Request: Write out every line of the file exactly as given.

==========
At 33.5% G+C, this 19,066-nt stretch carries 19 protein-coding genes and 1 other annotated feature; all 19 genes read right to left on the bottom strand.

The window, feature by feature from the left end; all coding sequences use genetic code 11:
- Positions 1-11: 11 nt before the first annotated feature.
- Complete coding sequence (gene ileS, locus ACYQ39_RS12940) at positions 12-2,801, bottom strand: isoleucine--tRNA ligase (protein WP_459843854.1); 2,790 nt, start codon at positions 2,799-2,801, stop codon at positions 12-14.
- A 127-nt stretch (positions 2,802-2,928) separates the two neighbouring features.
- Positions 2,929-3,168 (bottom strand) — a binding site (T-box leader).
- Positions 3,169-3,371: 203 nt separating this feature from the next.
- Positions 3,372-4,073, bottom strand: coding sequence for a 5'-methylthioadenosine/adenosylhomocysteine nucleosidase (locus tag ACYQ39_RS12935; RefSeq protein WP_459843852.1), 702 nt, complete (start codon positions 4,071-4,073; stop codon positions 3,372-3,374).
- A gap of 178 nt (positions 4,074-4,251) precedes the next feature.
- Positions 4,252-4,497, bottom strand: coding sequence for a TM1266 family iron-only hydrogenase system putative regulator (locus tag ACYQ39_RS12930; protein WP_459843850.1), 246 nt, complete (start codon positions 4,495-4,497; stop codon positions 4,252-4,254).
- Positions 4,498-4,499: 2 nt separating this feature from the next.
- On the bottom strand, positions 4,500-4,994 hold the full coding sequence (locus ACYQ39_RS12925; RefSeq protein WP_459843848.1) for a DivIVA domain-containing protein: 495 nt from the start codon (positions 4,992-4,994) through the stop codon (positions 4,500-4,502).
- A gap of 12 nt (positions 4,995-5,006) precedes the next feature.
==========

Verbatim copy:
At 33.5% G+C, this 19,066-nt stretch carries 19 protein-coding genes and 1 other annotated feature; all 19 genes read right to left on the bottom strand.

The window, feature by feature from the left end; all coding sequences use genetic code 11:
- Positions 1-11: 11 nt before the first annotated feature.
- Complete coding sequence (gene ileS, locus ACYQ39_RS12940) at positions 12-2,801, bottom strand: isoleucine--tRNA ligase (protein WP_459843854.1); 2,790 nt, start codon at positions 2,799-2,801, stop codon at positions 12-14.
- A 127-nt stretch (positions 2,802-2,928) separates the two neighbouring features.
- Positions 2,929-3,168 (bottom strand) — a binding site (T-box leader).
- Positions 3,169-3,371: 203 nt separating this feature from the next.
- Positions 3,372-4,073, bottom strand: coding sequence for a 5'-methylthioadenosine/adenosylhomocysteine nucleosidase (locus tag ACYQ39_RS12935; RefSeq protein WP_459843852.1), 702 nt, complete (start codon positions 4,071-4,073; stop codon positions 3,372-3,374).
- A gap of 178 nt (positions 4,074-4,251) precedes the next feature.
- Positions 4,252-4,497, bottom strand: coding sequence for a TM1266 family iron-only hydrogenase system putative regulator (locus tag ACYQ39_RS12930; protein WP_459843850.1), 246 nt, complete (start codon positions 4,495-4,497; stop codon positions 4,252-4,254).
- Positions 4,498-4,499: 2 nt separating this feature from the next.
- On the bottom strand, positions 4,500-4,994 hold the full coding sequence (locus ACYQ39_RS12925; RefSeq protein WP_459843848.1) for a DivIVA domain-containing protein: 495 nt from the start codon (positions 4,992-4,994) through the stop codon (positions 4,500-4,502).
- A gap of 12 nt (positions 4,995-5,006) precedes the next feature.